My digestive system is much better--as I said to my husband, i didn't know it wasn't normal to have pain while going to the bathroom! Or to swing from constipation to diarrhea in the course of one day, or two days.
For me, at least, the gold standard is dietary response. If you have DH, by the way, a dermatologist can biopsy the rash and test for that. If it's DH, then you are celiac.
Long story short: when my third son was born, they did the typical newborn screenings, with a new test added recently in our state: Carnitine levels. Apparently a low level of carnitine can indicate an inborn error of metabolism. My son's level was extremely low, and immediately the assumption was that he had a metabolic disorder.
However, then they tested my carnitine levels, because this is a genetic thing and my brother died at age 30 from unknown causes; they thought it might be a metabolic issue. My levels were as low as you can get. The doctor said he'd never seen anybody 'walking around' with such low levels.
They tested me for the carnitine transport error, and I didn't have it. They had no explanation for my low carnitine levels. I ended up going to another doctor, a pedatrician with expertise in metabolic disorders. She reviewed my history and said it was possible that my carnitine levels were so low because, prior to my third pregnancy, I had been eating a vegan diet. She said that my son's levels were most likely low because I had no carnitine in my own system (babies in utero get carnitine from their mothers, after birth they metabolize it or absorb it on their own).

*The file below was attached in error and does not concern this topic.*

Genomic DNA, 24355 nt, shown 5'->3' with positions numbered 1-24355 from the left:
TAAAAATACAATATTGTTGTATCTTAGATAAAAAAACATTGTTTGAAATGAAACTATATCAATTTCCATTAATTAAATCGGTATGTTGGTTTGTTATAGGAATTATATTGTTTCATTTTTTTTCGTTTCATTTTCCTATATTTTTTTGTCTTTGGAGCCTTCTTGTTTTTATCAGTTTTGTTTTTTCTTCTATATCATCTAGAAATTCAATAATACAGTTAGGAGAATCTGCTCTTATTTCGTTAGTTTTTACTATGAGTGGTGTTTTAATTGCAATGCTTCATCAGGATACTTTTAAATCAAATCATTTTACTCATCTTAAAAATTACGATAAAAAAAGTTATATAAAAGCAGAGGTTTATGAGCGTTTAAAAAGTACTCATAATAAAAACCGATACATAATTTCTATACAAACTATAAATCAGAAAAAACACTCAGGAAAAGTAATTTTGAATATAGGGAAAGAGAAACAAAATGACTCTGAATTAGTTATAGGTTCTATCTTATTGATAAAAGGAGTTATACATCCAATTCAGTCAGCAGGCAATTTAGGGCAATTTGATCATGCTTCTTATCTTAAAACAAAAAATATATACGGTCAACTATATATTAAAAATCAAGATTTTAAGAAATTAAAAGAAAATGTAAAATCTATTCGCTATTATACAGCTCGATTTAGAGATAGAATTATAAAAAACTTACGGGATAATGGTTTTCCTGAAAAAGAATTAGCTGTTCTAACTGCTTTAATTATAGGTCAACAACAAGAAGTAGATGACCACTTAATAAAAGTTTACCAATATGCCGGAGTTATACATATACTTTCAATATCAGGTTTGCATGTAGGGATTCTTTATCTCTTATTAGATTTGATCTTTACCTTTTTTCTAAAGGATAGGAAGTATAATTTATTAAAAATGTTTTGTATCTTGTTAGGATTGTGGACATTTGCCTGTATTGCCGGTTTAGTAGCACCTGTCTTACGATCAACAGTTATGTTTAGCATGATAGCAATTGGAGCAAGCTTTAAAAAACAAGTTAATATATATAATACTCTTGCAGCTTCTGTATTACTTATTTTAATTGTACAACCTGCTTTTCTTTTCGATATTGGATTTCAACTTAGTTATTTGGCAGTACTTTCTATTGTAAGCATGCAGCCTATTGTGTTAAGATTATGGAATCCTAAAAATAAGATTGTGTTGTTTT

My son is still on a low dose of carnitine supplement. He was tested and had a low normal, then got tested again after an illness, and his levels had dipped down (during illness, when children don't eat, they use carnitine to metabolize stored fats, so I wasn't surprised that he was low on carnitine). I went gluten free last August, and my levels have been normal; now I've been doing some reading and finding that in the few studies that have been done regarding serum carnitine levels and celiac disease, patients with celiac--especially children---have low serum carnitine.
I tested negative for celiac with an EMA test, but have had extremely positive response to the gluten free diet. Is it possible that celiac was causing my carnitine deficiency?
Yep, i've been gluten free for nearly a year, but only recently dairy free. I noticed that my sense of smell has suddenly gotten keener. And foods are more flavorful. Things like pineapple are almost TOO sweet or flavorful.
I used to get a headache whenever I drank coffee with cream. I tried soy creamer, still had the same effect. It was a headache right above my nose, between my eyes, and very annoying. Felt like a sinus headache.
So I switched to black tea, and my allergies got worse. Then I learned that mold can be present in black teas.
Now i drink iced coffee with rice milk, and have no headaches. I think it was the dairy and soy that was bothering me, personally.
A lot of this is detective work, and everybody's body is different! I know I loooove my iced coffee in the morning. I only drink it then, if I have any past noon then i know i'll have difficulty sleeping.